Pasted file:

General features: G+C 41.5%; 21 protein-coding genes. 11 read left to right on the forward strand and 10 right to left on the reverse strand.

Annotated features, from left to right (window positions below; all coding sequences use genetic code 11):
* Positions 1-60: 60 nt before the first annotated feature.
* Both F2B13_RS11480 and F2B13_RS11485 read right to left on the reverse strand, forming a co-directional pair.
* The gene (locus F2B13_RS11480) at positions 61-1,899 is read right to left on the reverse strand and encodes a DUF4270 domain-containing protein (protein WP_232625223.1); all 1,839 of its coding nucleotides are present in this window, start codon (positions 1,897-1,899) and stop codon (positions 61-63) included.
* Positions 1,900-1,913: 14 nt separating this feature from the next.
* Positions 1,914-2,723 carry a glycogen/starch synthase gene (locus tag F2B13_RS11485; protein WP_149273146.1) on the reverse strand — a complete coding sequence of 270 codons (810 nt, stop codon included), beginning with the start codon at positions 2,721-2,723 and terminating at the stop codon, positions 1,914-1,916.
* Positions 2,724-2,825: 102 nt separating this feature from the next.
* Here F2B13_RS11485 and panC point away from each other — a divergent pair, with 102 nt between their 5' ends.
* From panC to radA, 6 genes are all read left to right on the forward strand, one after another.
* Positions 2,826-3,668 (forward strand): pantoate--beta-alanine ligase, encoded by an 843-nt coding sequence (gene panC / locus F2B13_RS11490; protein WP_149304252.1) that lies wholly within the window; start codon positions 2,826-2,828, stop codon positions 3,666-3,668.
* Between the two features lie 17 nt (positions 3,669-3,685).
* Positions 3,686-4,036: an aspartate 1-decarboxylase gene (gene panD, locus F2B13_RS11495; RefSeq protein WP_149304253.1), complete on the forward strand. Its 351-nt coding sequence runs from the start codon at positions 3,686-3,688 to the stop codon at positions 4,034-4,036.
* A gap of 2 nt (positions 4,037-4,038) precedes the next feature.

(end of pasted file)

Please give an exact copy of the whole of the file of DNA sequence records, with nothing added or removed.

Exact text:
General features: G+C 41.5%; 21 protein-coding genes. 11 read left to right on the forward strand and 10 right to left on the reverse strand.

Annotated features, from left to right (window positions below; all coding sequences use genetic code 11):
* Positions 1-60: 60 nt before the first annotated feature.
* Both F2B13_RS11480 and F2B13_RS11485 read right to left on the reverse strand, forming a co-directional pair.
* The gene (locus F2B13_RS11480) at positions 61-1,899 is read right to left on the reverse strand and encodes a DUF4270 domain-containing protein (protein WP_232625223.1); all 1,839 of its coding nucleotides are present in this window, start codon (positions 1,897-1,899) and stop codon (positions 61-63) included.
* Positions 1,900-1,913: 14 nt separating this feature from the next.
* Positions 1,914-2,723 carry a glycogen/starch synthase gene (locus tag F2B13_RS11485; protein WP_149273146.1) on the reverse strand — a complete coding sequence of 270 codons (810 nt, stop codon included), beginning with the start codon at positions 2,721-2,723 and terminating at the stop codon, positions 1,914-1,916.
* Positions 2,724-2,825: 102 nt separating this feature from the next.
* Here F2B13_RS11485 and panC point away from each other — a divergent pair, with 102 nt between their 5' ends.
* From panC to radA, 6 genes are all read left to right on the forward strand, one after another.
* Positions 2,826-3,668 (forward strand): pantoate--beta-alanine ligase, encoded by an 843-nt coding sequence (gene panC / locus F2B13_RS11490; protein WP_149304252.1) that lies wholly within the window; start codon positions 2,826-2,828, stop codon positions 3,666-3,668.
* Between the two features lie 17 nt (positions 3,669-3,685).
* Positions 3,686-4,036: an aspartate 1-decarboxylase gene (gene panD, locus F2B13_RS11495; RefSeq protein WP_149304253.1), complete on the forward strand. Its 351-nt coding sequence runs from the start codon at positions 3,686-3,688 to the stop codon at positions 4,034-4,036.
* A gap of 2 nt (positions 4,037-4,038) precedes the next feature.